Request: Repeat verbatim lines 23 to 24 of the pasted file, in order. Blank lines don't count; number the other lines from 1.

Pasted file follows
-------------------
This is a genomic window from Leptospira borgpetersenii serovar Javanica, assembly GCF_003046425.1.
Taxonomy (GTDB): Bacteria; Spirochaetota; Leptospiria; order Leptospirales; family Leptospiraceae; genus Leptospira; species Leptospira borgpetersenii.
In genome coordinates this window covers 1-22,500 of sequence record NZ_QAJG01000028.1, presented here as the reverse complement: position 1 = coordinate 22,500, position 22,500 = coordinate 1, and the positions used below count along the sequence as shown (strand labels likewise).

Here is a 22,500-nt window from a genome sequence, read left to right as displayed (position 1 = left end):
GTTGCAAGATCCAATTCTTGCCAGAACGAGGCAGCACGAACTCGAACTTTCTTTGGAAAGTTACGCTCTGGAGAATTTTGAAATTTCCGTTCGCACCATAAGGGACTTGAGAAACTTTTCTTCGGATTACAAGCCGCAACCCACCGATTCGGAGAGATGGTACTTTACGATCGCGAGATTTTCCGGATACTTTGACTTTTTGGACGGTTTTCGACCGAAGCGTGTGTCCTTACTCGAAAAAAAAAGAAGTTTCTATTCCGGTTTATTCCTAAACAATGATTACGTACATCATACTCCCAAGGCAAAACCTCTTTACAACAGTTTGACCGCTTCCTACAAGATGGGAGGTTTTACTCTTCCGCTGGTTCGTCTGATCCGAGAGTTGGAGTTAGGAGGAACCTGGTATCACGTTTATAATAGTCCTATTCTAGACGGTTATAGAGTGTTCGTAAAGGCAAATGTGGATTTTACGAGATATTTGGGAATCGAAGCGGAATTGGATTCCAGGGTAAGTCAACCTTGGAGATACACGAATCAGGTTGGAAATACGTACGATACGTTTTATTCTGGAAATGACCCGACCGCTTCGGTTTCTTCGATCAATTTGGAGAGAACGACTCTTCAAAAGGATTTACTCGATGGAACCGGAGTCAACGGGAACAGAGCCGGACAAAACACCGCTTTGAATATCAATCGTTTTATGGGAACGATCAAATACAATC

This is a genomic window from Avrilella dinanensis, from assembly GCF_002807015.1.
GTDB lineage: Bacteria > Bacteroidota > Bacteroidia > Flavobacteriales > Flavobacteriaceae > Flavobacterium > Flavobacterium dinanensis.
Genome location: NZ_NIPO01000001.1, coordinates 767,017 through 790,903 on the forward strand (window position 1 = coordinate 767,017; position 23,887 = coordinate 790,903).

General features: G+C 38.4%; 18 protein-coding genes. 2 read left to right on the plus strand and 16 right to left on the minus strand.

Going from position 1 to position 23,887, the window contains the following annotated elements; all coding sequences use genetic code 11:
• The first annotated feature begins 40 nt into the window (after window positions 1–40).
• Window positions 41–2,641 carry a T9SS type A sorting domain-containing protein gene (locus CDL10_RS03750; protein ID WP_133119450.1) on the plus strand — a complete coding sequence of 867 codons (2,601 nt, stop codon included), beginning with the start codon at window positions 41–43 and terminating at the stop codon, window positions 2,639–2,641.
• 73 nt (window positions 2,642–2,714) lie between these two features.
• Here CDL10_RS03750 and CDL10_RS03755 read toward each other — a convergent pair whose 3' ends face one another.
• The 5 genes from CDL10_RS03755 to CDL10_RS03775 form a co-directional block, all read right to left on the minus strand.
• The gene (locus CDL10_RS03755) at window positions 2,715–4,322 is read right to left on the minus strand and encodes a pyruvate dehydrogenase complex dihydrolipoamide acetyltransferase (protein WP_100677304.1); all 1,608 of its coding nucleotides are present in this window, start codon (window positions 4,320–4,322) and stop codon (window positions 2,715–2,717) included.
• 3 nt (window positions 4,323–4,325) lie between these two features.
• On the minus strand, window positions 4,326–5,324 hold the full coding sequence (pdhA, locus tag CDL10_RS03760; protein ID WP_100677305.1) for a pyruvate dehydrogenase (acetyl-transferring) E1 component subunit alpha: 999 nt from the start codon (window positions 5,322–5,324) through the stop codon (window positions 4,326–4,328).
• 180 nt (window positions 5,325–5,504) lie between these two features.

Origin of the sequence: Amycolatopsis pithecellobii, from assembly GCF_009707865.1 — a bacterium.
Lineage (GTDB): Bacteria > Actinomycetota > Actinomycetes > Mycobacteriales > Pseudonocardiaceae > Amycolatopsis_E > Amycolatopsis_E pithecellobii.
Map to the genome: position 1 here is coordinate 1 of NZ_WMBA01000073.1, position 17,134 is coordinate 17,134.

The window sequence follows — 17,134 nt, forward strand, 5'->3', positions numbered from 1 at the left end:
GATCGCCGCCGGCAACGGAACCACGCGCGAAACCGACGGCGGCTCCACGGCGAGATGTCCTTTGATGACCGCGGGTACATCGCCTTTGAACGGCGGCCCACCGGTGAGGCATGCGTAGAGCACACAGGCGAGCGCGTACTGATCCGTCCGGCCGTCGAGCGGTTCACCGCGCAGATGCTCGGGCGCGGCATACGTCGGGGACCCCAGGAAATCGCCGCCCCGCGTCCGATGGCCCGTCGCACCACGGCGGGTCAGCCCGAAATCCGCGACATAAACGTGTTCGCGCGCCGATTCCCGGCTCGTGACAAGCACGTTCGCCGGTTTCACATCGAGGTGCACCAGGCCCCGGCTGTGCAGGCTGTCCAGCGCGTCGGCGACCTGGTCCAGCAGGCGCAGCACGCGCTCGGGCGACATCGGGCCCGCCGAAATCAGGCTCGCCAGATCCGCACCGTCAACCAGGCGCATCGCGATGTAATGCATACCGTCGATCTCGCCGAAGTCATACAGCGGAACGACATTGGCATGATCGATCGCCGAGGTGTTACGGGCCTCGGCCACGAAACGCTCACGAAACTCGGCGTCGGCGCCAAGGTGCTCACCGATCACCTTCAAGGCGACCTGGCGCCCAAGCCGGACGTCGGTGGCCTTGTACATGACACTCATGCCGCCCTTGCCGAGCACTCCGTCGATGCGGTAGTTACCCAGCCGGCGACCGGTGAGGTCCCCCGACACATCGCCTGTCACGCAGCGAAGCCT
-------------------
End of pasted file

The window sequence follows — 17,134 nt, forward strand, 5'->3', positions numbered from 1 at the left end:
GATCGCCGCCGGCAACGGAACCACGCGCGAAACCGACGGCGGCTCCACGGCGAGATGTCCTTTGATGACCGCGGGTACATCGCCTTTGAACGGCGGCCCACCGGTGAGGCATGCGTAGAGCACACAGGCGAGCGCGTACTGATCCGTCCGGCCGTCGAGCGGTTCACCGCGCAGATGCTCGGGCGCGGCATACGTCGGGGACCCCAGGAAATCGCCGCCCCGCGTCCGATGGCCCGTCGCACCACGGCGGGTCAGCCCGAAATCCGCGACATAAACGTGTTCGCGCGCCGATTCCCGGCTCGTGACAAGCACGTTCGCCGGTTTCACATCGAGGTGCACCAGGCCCCGGCTGTGCAGGCTGTCCAGCGCGTCGGCGACCTGGTCCAGCAGGCGCAGCACGCGCTCGGGCGACATCGGGCCCGCCGAAATCAGGCTCGCCAGATCCGCACCGTCAACCAGGCGCATCGCGATGTAATGCATACCGTCGATCTCGCCGAAGTCATACAGCGGAACGACATTGGCATGATCGATCGCCGAGGTGTTACGGGCCTCGGCCACGAAACGCTCACGAAACTCGGCGTCGGCGCCAAGGTGCTCACCGATCACCTTCAAGGCGACCTGGCGCCCAAGCCGGACGTCGGTGGCCTTGTACATGACACTCATGCCGCCCTTGCCGAGCACTCCGTCGATGCGGTAGTTACCCAGCCGGCGACCGGTGAGGTCCCCCGACACATCGCCTGTCACGCAGCGAAGCCT